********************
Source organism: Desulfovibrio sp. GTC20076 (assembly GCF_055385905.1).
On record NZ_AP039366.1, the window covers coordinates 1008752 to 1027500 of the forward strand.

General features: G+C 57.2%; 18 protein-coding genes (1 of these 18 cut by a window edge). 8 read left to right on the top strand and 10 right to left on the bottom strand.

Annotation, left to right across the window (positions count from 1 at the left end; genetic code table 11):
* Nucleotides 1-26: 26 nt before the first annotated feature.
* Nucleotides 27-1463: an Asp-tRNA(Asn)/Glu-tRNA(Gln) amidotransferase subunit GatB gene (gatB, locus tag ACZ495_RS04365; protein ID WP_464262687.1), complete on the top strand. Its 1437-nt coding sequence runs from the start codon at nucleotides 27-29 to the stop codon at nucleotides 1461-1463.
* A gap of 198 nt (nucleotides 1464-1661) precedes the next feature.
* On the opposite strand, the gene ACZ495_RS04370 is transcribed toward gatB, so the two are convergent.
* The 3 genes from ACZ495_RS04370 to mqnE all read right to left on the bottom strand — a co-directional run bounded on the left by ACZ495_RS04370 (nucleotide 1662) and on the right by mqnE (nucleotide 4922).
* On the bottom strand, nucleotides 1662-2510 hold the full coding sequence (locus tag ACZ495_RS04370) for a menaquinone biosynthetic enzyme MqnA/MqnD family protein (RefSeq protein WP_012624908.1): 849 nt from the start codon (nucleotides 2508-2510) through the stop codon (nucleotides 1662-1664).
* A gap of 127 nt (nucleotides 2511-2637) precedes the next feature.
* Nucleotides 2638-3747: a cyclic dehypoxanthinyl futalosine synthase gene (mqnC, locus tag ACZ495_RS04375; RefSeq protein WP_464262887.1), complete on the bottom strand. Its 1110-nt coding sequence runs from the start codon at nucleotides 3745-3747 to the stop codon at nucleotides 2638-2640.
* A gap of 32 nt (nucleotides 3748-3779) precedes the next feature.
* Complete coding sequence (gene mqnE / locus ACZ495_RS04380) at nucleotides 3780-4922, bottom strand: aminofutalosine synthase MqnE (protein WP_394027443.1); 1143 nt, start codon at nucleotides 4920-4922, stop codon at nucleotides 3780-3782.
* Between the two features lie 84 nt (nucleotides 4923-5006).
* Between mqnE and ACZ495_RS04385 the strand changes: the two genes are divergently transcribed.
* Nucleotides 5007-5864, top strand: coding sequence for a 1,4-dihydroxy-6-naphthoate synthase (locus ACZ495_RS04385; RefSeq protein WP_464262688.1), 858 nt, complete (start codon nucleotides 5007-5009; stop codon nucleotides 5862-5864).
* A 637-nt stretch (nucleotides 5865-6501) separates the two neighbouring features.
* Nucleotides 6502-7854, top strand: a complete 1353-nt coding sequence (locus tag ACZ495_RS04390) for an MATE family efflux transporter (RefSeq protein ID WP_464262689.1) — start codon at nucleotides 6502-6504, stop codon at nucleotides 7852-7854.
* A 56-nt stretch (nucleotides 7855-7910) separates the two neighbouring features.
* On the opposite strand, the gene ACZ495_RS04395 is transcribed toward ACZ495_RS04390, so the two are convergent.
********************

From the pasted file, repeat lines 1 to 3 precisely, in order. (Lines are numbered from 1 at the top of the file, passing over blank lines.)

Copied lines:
Source organism: Desulfovibrio sp. GTC20076 (assembly GCF_055385905.1).
On record NZ_AP039366.1, the window covers coordinates 1008752 to 1027500 of the forward strand.

General features: G+C 57.2%; 18 protein-coding genes (1 of these 18 cut by a window edge). 8 read left to right on the top strand and 10 right to left on the bottom strand.